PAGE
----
A group of five landowners is challenging one New York state community’s ban of hydraulic fracturing (fracking) drilling.
According to a Reuters report, the landowners believe the Binghamton, N.Y., city council and Mayor acted against proper protocol when voting to ban fracking drilling the the city. Instead, they feel the city should have consulted with the Broome County Planning Commission before approving the ban
The ban on fracking activity in Binghamton was passed as a means of countering somewhat lax state and federal regulations concerning fracking drilling. Other local drilling bans in New York state have already been upheld by higher court judges but these five landowners recently filed a new lawsuit seeking to have their town’s ban overturned. The lawsuit suggests the Binghamton officials broke proper protocol in passing the ban and believe they’ve left the city short in economic development terms.
The five landowners filing the lawsuit against the city officials are two individuals, two landowner groups, and the owners of a hotel who believe allowing fracking drilling in Binghamton could spur some progress in the region.
Binghamton, like many locations in the Mid Atlantic region, sits atop a piece of the massive Marcellus shale formation that’s thought to contain billions of dollars in natural gas reserves. As gas drilling has expanded and thousands of wells have been opened in just the last few years in the areas surrounding Binghamton, residents from New York, Pennsylvania, Ohio, Maryland, West Virginia, and New Jersey (in that region specifically) have raised concerns over the safety of fracking drilling.
While some believe fracking is an answer to a downturn economy and energy independence, more believe the drilling is putting the fresh water supplies for millions of people at risk. The risk is greater for those living closest to the drilling boom. Converse from this latest lawsuit, a number of residents from the region have recently sought legal action against drilling and natural gas companies they’re blaming for contaminating their land, water supply, and air, especially within a mile radius of an active well.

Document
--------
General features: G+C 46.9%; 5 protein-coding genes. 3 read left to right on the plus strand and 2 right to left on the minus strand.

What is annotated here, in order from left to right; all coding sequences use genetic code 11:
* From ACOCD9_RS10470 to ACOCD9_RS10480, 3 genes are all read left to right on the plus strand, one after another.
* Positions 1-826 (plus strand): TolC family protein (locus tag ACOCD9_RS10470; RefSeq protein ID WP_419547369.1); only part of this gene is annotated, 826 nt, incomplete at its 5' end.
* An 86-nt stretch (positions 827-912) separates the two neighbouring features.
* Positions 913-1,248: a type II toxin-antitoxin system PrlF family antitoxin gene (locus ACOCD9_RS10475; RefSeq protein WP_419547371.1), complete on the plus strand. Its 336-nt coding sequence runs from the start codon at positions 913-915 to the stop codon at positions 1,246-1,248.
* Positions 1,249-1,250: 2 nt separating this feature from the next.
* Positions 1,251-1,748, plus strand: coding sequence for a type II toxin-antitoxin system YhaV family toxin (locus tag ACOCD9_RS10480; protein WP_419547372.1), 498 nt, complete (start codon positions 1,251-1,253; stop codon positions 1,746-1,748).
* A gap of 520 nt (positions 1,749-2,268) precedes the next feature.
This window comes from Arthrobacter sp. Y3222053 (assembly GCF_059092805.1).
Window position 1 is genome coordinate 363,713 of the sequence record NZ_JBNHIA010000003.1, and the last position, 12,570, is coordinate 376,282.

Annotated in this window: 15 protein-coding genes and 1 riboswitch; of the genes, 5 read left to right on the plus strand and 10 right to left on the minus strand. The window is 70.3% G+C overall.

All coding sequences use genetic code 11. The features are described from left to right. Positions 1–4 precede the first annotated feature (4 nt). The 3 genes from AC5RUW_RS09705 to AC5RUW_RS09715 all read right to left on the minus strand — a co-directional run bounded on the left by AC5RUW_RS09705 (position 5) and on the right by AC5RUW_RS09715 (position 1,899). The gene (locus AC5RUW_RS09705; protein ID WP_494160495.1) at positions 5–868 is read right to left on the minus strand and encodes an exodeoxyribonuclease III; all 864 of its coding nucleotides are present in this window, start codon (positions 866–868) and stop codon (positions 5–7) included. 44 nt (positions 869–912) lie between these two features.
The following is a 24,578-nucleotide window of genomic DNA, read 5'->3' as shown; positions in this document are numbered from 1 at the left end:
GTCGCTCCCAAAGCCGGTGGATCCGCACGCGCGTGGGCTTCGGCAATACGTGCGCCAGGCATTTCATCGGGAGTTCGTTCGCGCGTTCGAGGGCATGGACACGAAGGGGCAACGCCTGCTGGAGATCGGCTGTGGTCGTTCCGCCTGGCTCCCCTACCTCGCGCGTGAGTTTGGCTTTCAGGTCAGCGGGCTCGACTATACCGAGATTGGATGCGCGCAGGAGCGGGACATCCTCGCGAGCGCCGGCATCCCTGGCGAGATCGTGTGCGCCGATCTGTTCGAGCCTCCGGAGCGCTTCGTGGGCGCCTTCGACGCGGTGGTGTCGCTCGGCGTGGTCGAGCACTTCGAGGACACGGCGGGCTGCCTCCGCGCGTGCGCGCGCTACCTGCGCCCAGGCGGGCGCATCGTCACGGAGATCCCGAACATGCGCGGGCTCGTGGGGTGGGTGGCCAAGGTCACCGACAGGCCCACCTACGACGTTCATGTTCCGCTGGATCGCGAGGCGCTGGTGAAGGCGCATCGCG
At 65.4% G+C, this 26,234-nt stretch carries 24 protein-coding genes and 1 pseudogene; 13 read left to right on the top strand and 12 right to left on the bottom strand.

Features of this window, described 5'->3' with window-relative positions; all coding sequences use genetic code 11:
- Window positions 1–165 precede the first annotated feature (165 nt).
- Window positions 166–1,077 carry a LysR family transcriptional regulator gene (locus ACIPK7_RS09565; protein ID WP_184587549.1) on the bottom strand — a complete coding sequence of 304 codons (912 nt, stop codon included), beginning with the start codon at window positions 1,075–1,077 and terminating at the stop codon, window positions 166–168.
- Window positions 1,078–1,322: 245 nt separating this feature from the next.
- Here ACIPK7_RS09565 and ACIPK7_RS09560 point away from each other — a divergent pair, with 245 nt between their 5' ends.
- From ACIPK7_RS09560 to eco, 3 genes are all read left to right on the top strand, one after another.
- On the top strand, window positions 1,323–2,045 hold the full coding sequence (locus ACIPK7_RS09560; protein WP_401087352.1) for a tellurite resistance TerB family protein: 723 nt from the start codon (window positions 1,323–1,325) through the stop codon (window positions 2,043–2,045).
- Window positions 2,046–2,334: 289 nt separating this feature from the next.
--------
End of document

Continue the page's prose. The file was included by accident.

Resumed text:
Fracking drilling involves injecting massive amounts of water, sand, a drill, and a mix of more than 600 chemicals underground via a concrete well that extends to an underground bed of shale rock. When this combination reaches the rock, it is blasted apart and natural gas is released and supposed to be returned to the surface and captured. Either through fault of the drilling company’s shoddy wells, poorly trained well workers, or through a questionable drilling process altogether, natural gas and the contents of the drilling fluid are being released underground through cracks in the wells or the fractures created by the drilling. This, many residents closest to wells believe, has led to a contamination of their private water supplies, in some cases rendering it completely contaminated.
New York state is currently mulling options regarding fracking drilling. The state appears willing to allow drilling to continue, at least in limited capacity, while some communities like Binghamton have taken to passing their own bans attempting to preempt any state or federal laws.